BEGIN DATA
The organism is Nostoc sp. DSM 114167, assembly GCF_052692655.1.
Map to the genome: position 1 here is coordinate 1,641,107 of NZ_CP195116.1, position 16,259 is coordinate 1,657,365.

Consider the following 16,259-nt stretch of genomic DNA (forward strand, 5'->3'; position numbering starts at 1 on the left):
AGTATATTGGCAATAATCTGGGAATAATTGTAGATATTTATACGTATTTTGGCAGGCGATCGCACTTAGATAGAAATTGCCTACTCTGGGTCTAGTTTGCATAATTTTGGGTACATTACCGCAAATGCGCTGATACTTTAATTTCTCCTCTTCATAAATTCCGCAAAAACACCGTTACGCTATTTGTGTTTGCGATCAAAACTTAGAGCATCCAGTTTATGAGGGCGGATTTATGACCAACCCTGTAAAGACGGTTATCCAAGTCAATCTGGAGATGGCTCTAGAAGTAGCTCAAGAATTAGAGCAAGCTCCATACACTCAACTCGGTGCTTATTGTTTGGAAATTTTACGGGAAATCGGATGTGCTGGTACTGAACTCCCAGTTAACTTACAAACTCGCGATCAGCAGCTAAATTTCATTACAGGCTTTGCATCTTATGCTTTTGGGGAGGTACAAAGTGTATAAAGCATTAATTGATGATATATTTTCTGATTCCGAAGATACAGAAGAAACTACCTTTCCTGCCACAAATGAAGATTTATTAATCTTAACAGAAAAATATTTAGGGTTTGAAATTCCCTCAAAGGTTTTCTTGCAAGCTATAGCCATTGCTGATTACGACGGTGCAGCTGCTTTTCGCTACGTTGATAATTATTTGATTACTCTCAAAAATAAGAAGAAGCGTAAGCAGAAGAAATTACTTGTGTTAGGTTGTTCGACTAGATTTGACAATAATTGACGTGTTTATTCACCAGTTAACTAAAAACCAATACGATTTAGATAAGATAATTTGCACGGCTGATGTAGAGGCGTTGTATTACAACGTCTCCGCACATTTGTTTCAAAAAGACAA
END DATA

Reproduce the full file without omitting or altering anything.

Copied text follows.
The organism is Nostoc sp. DSM 114167, assembly GCF_052692655.1.
Map to the genome: position 1 here is coordinate 1,641,107 of NZ_CP195116.1, position 16,259 is coordinate 1,657,365.

Consider the following 16,259-nt stretch of genomic DNA (forward strand, 5'->3'; position numbering starts at 1 on the left):
AGTATATTGGCAATAATCTGGGAATAATTGTAGATATTTATACGTATTTTGGCAGGCGATCGCACTTAGATAGAAATTGCCTACTCTGGGTCTAGTTTGCATAATTTTGGGTACATTACCGCAAATGCGCTGATACTTTAATTTCTCCTCTTCATAAATTCCGCAAAAACACCGTTACGCTATTTGTGTTTGCGATCAAAACTTAGAGCATCCAGTTTATGAGGGCGGATTTATGACCAACCCTGTAAAGACGGTTATCCAAGTCAATCTGGAGATGGCTCTAGAAGTAGCTCAAGAATTAGAGCAAGCTCCATACACTCAACTCGGTGCTTATTGTTTGGAAATTTTACGGGAAATCGGATGTGCTGGTACTGAACTCCCAGTTAACTTACAAACTCGCGATCAGCAGCTAAATTTCATTACAGGCTTTGCATCTTATGCTTTTGGGGAGGTACAAAGTGTATAAAGCATTAATTGATGATATATTTTCTGATTCCGAAGATACAGAAGAAACTACCTTTCCTGCCACAAATGAAGATTTATTAATCTTAACAGAAAAATATTTAGGGTTTGAAATTCCCTCAAAGGTTTTCTTGCAAGCTATAGCCATTGCTGATTACGACGGTGCAGCTGCTTTTCGCTACGTTGATAATTATTTGATTACTCTCAAAAATAAGAAGAAGCGTAAGCAGAAGAAATTACTTGTGTTAGGTTGTTCGACTAGATTTGACAATAATTGACGTGTTTATTCACCAGTTAACTAAAAACCAATACGATTTAGATAAGATAATTTGCACGGCTGATGTAGAGGCGTTGTATTACAACGTCTCCGCACATTTGTTTCAAAAAGACAA